Building society shows difference between members and customers

Ipswich Building Society has grown its mortgage, savings and membership base over the past five years. It boasts Net Promoter Scores of +65 and retention levels of 90%....

Ipswich Building Society has grown its mortgage, savings and membership base over the past five years. It boasts Net Promoter Scores of +65 and retention levels of 90%. But it has identified that 66% of its members feel more like a customer than a member.

Michelle Monck, general manager, marketing, says Ipswich needs to tackle to this to protect it from the growing competition of new, emerging and existing banks.

“We needed to raise awareness within our membership about their status with us as a member,” she added, “to help them appreciate how we are different and the value we bring beyond our core product set.”

The society’s strategy is focused on face-to-face, personal services. It is positioned as good value but not a rate-leading provider.

“We needed to ensure our relationship with members is based on a brand choice as opposed to product choice,” said Ms Monck. “We needed to find a clear differentiator and leverage our work in local communities.”

She said there was a lack of understanding of the difference between members and customers. “Alongside this would be the perception that membership feels different from being a customer,” she sa. “We decided to create a membership brand. It had to convey our accountability to members, provide demonstrable benefits, be engaging and, dare I say, fun.”

To this end, the society created the “All In” membership brand, with four components; ownership, events, feedback and volunteering.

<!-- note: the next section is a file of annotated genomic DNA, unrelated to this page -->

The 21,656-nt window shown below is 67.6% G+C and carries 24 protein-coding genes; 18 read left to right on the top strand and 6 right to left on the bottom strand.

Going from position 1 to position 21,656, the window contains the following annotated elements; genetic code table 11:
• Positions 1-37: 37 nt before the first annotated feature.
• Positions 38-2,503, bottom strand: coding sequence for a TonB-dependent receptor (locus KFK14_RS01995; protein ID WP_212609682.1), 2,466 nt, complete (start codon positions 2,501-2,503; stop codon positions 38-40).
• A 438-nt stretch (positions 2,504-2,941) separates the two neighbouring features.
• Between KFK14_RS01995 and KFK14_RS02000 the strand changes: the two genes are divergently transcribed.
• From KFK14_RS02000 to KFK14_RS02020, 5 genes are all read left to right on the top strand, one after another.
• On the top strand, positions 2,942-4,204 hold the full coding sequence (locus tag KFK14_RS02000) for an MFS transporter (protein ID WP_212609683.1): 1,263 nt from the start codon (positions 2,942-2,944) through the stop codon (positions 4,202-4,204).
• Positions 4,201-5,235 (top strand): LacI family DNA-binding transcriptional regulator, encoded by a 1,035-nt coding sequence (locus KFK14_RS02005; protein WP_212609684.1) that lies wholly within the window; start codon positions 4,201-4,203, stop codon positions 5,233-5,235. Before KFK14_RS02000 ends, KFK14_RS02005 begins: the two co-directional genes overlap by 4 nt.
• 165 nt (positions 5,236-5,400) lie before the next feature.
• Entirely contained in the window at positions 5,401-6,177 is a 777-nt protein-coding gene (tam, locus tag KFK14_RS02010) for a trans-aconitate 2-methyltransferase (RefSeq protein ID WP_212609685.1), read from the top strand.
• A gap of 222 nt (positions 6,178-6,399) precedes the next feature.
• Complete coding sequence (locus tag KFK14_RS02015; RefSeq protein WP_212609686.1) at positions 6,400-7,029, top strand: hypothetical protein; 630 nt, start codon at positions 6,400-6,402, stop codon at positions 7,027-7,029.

Ownership provides clearer information about the society’s business model and governance.

Events is the fun aspect of the programme, with excursions and demonstrations from experts. Members are asked to share their experiences on the society’s website.

Feedback to customers has been improved, with customer satisfaction and net promoter scores published on the society’s website. It also shares themes from member feedback and the actions it has taken.

To facilitate volunteering, it has created areas on its website and in branches for members to share causes close to their hearts and ask other members for support.

Ms Monck says: “A loyalty scheme or membership programme/brand is more familiar to most consumers than the different ownership structures of financial organisations. A brand also makes the proposition of membership more appealing and easier to convey to members.”

The campaign will continue through 2015 and will be tracked by a twice-yearly survey of members.

Ms Monck says: “The launch focused on existing members. It kicked off with events across key branches, to generate excitement and reflect the strands of All In.

“We aimed to create micro experiences of All In. For example, member events were demonstrated with a performance from a local theatre group, a Celtic harpist and story-telling about World War One.”

Talks from charities such as Suffolk Wildlife Trust, Sensing Change and Diabetes UK demonstrated the volunteering elements of the campaign. And to improve feedback at the society, the executive team were available in branches to listen to members.

It is still early days, as the society is still in process of creating the brand and the first wave of communications. It plans a full campaign in 2015. Measurement and tracking will continue during 2015 and 2016 as the campaign rolls out.

Case study: Ipswich Building Society

Assets: £601m

Number of members: 65,000

Campaign: New ‘All In’ membership brand

Campaign objective: To increase awareness, understanding and engagement in membership

Target audience: Existing members

Delivery/implementation: Point of sale, branch events, new member website, email and social media

Campaign launched: September 2014

Contact: Michelle Monck, general manager, marketing, Ipswich Building Society, [email protected]

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